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There’s a first time for everything. Your first wedding anniversary. Your first child’s first birthday party. Completing a year at your first job. Events that are memorable for all the right reasons. But not all such landmarks are happy ones.

My father died on 5th April last year. Losing a parent is one of the most painful experiences anyone can go through but for me it’s exacerbated by having an almost photographic memory. I remember every moment from him being hospitalised last February until his death two months later. Being told he had terminal kidney cancer and the interminable meetings regarding continuing healthcare, all the way through to being told that the general doctor had misdiagnosed the cancer and that my father could go home – and him dying in that hospital bed three days later.

Every day I relive another episode. Asking why the word ‘cancer’ wasn’t mentioned in his continuing healthcare notes, arguing with the oncology doctors, repeating verbatim what I had been told about the tumour, insisting on further scans and then the final realisation that there wasn’t a cancer. Seven weeks. Seven painful, wasted weeks.

As my father died very late at night and without warning, I didn’t get to say goodbye to him. I had to wait 13 hours before being able to see him in the mortuary. No one can prepare you for the sight of a dead person let alone your parent but it gave me the opportunity to get some degree of closure. Writing this now starts to bring back the weight of emotion I felt at the time along with the clearest of memories of how he looked. Had I not known he was dead I would have thought he was sleeping. It was the most peaceful I had seen him in many years.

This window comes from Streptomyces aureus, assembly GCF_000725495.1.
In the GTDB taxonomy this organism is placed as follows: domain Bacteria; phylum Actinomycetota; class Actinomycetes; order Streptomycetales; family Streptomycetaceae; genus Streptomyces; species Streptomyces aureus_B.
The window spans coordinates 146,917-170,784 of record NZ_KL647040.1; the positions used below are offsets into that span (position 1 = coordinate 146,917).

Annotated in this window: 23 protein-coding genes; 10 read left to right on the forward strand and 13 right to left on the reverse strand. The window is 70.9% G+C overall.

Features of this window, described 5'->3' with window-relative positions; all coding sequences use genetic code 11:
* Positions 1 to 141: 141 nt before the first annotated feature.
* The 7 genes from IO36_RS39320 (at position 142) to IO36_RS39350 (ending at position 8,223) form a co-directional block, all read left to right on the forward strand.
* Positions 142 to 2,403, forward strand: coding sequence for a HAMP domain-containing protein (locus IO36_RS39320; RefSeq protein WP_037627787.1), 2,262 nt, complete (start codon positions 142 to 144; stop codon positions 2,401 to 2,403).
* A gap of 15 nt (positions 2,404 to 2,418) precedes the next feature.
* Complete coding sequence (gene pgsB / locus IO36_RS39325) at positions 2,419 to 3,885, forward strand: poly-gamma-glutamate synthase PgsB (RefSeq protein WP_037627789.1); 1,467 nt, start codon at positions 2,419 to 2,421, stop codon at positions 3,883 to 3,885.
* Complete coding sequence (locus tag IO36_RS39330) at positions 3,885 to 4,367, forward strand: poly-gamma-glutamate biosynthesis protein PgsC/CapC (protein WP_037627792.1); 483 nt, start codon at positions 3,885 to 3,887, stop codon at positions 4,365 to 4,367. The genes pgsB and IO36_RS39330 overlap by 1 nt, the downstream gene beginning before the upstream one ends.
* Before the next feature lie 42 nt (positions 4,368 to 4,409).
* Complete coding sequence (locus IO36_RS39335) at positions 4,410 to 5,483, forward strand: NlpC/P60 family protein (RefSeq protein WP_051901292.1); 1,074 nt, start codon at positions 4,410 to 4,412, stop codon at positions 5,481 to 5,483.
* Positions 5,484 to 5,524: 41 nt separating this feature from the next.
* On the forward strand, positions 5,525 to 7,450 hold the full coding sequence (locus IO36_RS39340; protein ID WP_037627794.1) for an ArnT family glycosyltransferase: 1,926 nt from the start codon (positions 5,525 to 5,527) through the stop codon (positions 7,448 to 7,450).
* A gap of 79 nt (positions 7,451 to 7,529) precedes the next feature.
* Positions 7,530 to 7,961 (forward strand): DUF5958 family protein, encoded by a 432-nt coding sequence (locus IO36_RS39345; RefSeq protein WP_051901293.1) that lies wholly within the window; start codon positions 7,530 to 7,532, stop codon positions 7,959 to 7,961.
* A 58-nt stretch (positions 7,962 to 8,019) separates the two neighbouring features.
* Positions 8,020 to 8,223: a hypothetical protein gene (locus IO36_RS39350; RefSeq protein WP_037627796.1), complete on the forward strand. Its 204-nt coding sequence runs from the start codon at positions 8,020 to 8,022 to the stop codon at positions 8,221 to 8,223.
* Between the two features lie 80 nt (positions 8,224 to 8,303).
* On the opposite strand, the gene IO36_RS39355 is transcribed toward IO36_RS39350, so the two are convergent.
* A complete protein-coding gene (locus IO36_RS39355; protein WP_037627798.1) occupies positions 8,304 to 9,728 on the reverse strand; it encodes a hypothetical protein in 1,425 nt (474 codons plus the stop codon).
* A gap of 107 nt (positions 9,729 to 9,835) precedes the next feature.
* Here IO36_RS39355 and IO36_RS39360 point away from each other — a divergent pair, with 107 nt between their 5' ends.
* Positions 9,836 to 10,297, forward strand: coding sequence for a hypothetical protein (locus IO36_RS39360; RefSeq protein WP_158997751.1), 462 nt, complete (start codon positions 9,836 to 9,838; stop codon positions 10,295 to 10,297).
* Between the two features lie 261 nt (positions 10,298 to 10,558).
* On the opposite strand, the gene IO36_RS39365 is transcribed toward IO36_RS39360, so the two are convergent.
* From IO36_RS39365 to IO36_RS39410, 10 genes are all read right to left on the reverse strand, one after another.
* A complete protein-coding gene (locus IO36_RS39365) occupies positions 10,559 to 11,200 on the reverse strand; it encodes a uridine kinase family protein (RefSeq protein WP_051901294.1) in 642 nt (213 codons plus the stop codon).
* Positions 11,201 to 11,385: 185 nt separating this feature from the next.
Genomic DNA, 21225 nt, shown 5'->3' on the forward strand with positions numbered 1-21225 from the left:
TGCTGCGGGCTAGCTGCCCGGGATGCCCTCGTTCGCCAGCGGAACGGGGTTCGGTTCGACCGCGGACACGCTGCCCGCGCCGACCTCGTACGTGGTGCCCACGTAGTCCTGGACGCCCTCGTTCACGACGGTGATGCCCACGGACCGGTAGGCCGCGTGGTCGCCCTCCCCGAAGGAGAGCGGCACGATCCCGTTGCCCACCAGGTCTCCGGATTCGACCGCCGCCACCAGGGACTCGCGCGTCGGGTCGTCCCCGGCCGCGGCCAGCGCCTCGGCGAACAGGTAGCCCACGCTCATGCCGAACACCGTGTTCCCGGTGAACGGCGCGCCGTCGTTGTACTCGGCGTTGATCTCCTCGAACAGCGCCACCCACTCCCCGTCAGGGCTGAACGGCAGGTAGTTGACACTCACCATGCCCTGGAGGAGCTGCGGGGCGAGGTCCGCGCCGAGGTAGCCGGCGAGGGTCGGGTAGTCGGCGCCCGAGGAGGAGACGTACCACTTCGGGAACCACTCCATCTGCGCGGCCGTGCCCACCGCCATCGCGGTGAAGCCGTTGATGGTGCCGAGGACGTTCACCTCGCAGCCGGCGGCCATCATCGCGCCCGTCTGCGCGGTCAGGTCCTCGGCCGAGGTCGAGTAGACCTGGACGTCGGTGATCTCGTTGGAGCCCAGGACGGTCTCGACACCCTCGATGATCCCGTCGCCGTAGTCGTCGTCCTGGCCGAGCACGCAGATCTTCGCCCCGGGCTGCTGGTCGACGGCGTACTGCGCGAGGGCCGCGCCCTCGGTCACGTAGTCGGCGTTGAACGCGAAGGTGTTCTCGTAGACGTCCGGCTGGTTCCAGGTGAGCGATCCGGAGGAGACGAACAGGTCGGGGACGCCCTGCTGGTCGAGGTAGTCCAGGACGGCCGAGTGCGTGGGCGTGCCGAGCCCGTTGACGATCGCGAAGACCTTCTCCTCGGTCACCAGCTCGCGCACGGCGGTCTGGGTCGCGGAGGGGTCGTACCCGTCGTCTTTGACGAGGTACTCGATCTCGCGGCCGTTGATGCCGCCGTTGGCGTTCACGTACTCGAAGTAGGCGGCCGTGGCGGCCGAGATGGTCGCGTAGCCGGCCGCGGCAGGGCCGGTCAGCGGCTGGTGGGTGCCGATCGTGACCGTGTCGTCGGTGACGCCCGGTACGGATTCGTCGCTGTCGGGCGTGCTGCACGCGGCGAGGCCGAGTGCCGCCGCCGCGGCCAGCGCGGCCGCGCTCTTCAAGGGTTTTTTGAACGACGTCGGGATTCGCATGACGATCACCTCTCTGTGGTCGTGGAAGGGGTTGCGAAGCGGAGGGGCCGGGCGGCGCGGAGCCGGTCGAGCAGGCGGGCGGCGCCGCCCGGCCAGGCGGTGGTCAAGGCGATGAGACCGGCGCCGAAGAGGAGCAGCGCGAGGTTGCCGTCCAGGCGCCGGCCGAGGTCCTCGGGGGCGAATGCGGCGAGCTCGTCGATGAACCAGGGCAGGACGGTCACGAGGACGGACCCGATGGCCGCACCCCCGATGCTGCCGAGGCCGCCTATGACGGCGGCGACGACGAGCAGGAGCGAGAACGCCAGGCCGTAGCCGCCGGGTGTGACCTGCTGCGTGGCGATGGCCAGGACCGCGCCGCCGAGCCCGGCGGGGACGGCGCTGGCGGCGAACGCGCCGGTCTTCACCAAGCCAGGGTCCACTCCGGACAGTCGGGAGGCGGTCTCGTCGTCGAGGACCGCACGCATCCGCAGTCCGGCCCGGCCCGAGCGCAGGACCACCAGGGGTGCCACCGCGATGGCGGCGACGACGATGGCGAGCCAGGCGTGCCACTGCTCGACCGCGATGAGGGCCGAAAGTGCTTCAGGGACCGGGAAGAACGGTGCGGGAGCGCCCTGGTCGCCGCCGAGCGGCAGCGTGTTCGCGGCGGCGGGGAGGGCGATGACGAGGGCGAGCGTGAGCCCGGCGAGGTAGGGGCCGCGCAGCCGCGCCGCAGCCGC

I also relive my mother being taken to the same hospital with a chest infection, being in the adjacent bed when my father died. Her delirium and refusal to take medication. Being told late one Monday night that she probably wouldn’t survive until the morning. She did. I even managed to get her into a care home where she lived for just five weeks until passing away last June. I have the reliving of those memories to look forward to.

There has to be some balance, some better moments to remember. Like my last conversation with him when he praised me for working with children, something he had never said before. And finding out three weeks after he died that he had been made a knight of the national order of the légion d’honneur. As a proud Frenchman he would have appreciated that. I received his medal and showed it to my mother at my last meeting with her before she died. The ladies around her were really taken with his award but my mother’s delirium had returned and she barely acknowledged it.

Reliving all these moments has taken its toll on me. I have lived under a black cloud of depression for the past month or so, unable to share what I feel with anyone. I have to accept that nothing I can say or do will make any difference to what has gone but has the very real risk of damaging the relationships that remain.

Yes, there is a first time for everything and over the next few months I will have to relive both of my parents’ deaths and their funerals. What I hope is that when the anniversaries return next year, the intensity will have started to fade a little.

First published on Huffington Post
http://www.huffingtonpost.co.uk/vic-lennard/first-anniversary-blues_b_9483004.html

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